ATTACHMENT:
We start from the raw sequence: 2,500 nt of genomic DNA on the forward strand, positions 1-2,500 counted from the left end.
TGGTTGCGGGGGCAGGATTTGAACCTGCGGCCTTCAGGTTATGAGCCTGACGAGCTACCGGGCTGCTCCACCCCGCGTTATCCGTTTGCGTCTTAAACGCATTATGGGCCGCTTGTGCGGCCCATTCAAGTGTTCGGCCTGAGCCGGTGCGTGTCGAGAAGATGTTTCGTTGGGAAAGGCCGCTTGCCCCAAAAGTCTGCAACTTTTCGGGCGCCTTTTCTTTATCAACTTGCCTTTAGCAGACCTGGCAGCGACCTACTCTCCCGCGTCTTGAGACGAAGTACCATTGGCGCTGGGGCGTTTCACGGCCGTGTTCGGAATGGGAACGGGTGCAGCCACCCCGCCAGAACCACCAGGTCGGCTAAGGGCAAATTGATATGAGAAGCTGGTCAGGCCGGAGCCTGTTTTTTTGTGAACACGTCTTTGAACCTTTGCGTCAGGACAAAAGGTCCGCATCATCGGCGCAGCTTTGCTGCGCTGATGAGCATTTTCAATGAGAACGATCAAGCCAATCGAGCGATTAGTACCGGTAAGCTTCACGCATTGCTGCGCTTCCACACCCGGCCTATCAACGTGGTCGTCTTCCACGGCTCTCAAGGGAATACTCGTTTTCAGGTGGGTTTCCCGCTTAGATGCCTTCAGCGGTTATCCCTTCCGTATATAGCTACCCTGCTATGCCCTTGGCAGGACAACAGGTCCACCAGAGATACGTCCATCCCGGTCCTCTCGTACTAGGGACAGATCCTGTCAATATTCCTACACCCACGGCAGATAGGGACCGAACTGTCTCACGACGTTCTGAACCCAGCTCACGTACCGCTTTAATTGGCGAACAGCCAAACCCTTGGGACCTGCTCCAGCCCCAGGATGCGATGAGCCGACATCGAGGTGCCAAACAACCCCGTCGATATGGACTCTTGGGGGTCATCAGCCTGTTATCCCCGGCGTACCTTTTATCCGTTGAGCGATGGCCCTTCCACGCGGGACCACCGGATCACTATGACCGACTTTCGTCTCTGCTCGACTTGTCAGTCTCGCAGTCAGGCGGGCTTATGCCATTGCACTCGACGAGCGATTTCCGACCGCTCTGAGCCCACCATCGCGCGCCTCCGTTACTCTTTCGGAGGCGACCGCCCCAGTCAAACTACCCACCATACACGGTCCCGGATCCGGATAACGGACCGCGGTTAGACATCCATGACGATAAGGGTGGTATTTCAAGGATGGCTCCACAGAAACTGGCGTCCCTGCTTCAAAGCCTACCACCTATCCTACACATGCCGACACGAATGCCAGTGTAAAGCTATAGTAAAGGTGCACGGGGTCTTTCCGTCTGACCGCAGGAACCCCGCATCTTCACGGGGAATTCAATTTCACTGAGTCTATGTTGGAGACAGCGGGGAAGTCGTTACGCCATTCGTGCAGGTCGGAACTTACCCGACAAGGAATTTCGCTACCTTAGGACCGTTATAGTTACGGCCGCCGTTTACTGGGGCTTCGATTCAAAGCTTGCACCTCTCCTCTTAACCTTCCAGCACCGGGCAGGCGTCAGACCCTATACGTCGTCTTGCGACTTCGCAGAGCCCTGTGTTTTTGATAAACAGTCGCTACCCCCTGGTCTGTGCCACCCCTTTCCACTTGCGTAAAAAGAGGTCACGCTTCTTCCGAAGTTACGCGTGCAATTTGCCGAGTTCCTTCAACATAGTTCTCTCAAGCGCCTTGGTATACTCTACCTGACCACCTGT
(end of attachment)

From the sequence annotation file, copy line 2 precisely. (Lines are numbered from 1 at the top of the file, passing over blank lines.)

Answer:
TGGTTGCGGGGGCAGGATTTGAACCTGCGGCCTTCAGGTTATGAGCCTGACGAGCTACCGGGCTGCTCCACCCCGCGTTATCCGTTTGCGTCTTAAACGCATTATGGGCCGCTTGTGCGGCCCATTCAAGTGTTCGGCCTGAGCCGGTGCGTGTCGAGAAGATGTTTCGTTGGGAAAGGCCGCTTGCCCCAAAAGTCTGCAACTTTTCGGGCGCCTTTTCTTTATCAACTTGCCTTTAGCAGACCTGGCAGCGACCTACTCTCCCGCGTCTTGAGACGAAGTACCATTGGCGCTGGGGCGTTTCACGGCCGTGTTCGGAATGGGAACGGGTGCAGCCACCCCGCCAGAACCACCAGGTCGGCTAAGGGCAAATTGATATGAGAAGCTGGTCAGGCCGGAGCCTGTTTTTTTGTGAACACGTCTTTGAACCTTTGCGTCAGGACAAAAGGTCCGCATCATCGGCGCAGCTTTGCTGCGCTGATGAGCATTTTCAATGAGAACGATCAAGCCAATCGAGCGATTAGTACCGGTAAGCTTCACGCATTGCTGCGCTTCCACACCCGGCCTATCAACGTGGTCGTCTTCCACGGCTCTCAAGGGAATACTCGTTTTCAGGTGGGTTTCCCGCTTAGATGCCTTCAGCGGTTATCCCTTCCGTATATAGCTACCCTGCTATGCCCTTGGCAGGACAACAGGTCCACCAGAGATACGTCCATCCCGGTCCTCTCGTACTAGGGACAGATCCTGTCAATATTCCTACACCCACGGCAGATAGGGACCGAACTGTCTCACGACGTTCTGAACCCAGCTCACGTACCGCTTTAATTGGCGAACAGCCAAACCCTTGGGACCTGCTCCAGCCCCAGGATGCGATGAGCCGACATCGAGGTGCCAAACAACCCCGTCGATATGGACTCTTGGGGGTCATCAGCCTGTTATCCCCGGCGTACCTTTTATCCGTTGAGCGATGGCCCTTCCACGCGGGACCACCGGATCACTATGACCGACTTTCGTCTCTGCTCGACTTGTCAGTCTCGCAGTCAGGCGGGCTTATGCCATTGCACTCGACGAGCGATTTCCGACCGCTCTGAGCCCACCATCGCGCGCCTCCGTTACTCTTTCGGAGGCGACCGCCCCAGTCAAACTACCCACCATACACGGTCCCGGATCCGGATAACGGACCGCGGTTAGACATCCATGACGATAAGGGTGGTATTTCAAGGATGGCTCCACAGAAACTGGCGTCCCTGCTTCAAAGCCTACCACCTATCCTACACATGCCGACACGAATGCCAGTGTAAAGCTATAGTAAAGGTGCACGGGGTCTTTCCGTCTGACCGCAGGAACCCCGCATCTTCACGGGGAATTCAATTTCACTGAGTCTATGTTGGAGACAGCGGGGAAGTCGTTACGCCATTCGTGCAGGTCGGAACTTACCCGACAAGGAATTTCGCTACCTTAGGACCGTTATAGTTACGGCCGCCGTTTACTGGGGCTTCGATTCAAAGCTTGCACCTCTCCTCTTAACCTTCCAGCACCGGGCAGGCGTCAGACCCTATACGTCGTCTTGCGACTTCGCAGAGCCCTGTGTTTTTGATAAACAGTCGCTACCCCCTGGTCTGTGCCACCCCTTTCCACTTGCGTAAAAAGAGGTCACGCTTCTTCCGAAGTTACGCGTGCAATTTGCCGAGTTCCTTCAACATAGTTCTCTCAAGCGCCTTGGTATACTCTACCTGACCACCTGT